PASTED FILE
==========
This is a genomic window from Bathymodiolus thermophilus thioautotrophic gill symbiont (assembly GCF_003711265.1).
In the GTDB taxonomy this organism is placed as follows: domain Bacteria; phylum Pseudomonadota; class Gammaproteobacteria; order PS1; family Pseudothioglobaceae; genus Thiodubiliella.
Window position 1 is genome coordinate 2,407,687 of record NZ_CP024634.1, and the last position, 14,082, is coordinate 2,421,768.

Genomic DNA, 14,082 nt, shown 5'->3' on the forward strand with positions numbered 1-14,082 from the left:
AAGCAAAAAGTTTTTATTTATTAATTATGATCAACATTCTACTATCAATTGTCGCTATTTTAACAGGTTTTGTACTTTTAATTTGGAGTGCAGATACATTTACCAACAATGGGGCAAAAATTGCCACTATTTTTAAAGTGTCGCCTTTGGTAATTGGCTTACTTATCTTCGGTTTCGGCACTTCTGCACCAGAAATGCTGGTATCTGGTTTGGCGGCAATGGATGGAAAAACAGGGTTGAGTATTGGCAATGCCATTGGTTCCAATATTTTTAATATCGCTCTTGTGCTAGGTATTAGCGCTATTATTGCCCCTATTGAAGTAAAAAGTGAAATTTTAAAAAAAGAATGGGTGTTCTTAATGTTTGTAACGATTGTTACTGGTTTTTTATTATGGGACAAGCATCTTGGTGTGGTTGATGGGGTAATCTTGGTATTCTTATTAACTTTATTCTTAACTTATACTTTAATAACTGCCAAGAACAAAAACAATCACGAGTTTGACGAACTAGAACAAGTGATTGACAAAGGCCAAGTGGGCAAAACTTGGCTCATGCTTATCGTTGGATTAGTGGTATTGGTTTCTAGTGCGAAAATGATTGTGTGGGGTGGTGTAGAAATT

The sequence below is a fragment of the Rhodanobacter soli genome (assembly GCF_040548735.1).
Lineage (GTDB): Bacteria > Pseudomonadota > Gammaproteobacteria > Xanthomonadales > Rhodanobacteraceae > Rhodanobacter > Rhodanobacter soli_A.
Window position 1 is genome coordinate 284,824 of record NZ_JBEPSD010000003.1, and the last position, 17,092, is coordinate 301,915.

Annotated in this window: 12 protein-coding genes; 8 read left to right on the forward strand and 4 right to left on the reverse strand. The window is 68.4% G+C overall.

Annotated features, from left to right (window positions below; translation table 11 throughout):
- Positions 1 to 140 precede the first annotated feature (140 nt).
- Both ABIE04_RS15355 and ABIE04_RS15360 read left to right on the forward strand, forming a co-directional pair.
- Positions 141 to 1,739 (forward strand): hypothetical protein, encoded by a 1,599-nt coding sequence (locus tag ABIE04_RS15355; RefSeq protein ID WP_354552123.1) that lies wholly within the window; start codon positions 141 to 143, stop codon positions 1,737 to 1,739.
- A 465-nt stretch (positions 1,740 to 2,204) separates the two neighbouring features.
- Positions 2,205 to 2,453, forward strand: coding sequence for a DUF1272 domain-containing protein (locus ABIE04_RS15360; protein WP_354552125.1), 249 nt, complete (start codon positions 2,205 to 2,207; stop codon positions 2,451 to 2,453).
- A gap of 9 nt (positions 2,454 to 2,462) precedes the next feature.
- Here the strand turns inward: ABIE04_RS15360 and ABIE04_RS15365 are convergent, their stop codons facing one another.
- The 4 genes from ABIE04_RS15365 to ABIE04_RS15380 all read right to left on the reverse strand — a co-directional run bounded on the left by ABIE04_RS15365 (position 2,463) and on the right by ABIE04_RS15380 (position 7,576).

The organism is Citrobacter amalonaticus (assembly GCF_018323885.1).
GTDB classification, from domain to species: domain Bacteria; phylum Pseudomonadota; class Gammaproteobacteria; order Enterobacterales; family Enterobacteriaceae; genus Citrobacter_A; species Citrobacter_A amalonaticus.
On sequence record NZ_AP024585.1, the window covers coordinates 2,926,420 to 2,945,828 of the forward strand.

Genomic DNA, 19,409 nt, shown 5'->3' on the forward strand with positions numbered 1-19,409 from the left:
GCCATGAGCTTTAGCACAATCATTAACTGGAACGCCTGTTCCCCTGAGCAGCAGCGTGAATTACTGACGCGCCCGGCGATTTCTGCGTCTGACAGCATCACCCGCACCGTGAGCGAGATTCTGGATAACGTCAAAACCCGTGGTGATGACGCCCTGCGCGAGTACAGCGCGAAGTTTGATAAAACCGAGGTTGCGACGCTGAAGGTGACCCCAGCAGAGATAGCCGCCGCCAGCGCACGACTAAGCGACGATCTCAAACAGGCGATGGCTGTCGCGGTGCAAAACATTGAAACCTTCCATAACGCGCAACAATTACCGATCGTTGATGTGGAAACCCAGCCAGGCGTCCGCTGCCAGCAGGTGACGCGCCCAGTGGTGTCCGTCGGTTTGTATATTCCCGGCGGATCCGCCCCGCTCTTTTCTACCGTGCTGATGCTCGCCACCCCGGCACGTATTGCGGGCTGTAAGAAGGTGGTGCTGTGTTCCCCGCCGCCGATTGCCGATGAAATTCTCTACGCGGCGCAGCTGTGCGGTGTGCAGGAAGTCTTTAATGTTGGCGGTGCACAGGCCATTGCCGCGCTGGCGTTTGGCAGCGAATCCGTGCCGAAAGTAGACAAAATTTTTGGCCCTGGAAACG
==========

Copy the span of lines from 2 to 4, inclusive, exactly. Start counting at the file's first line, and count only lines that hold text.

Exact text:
In the GTDB taxonomy this organism is placed as follows: domain Bacteria; phylum Pseudomonadota; class Gammaproteobacteria; order PS1; family Pseudothioglobaceae; genus Thiodubiliella.
Window position 1 is genome coordinate 2,407,687 of record NZ_CP024634.1, and the last position, 14,082, is coordinate 2,421,768.

Genomic DNA, 14,082 nt, shown 5'->3' on the forward strand with positions numbered 1-14,082 from the left: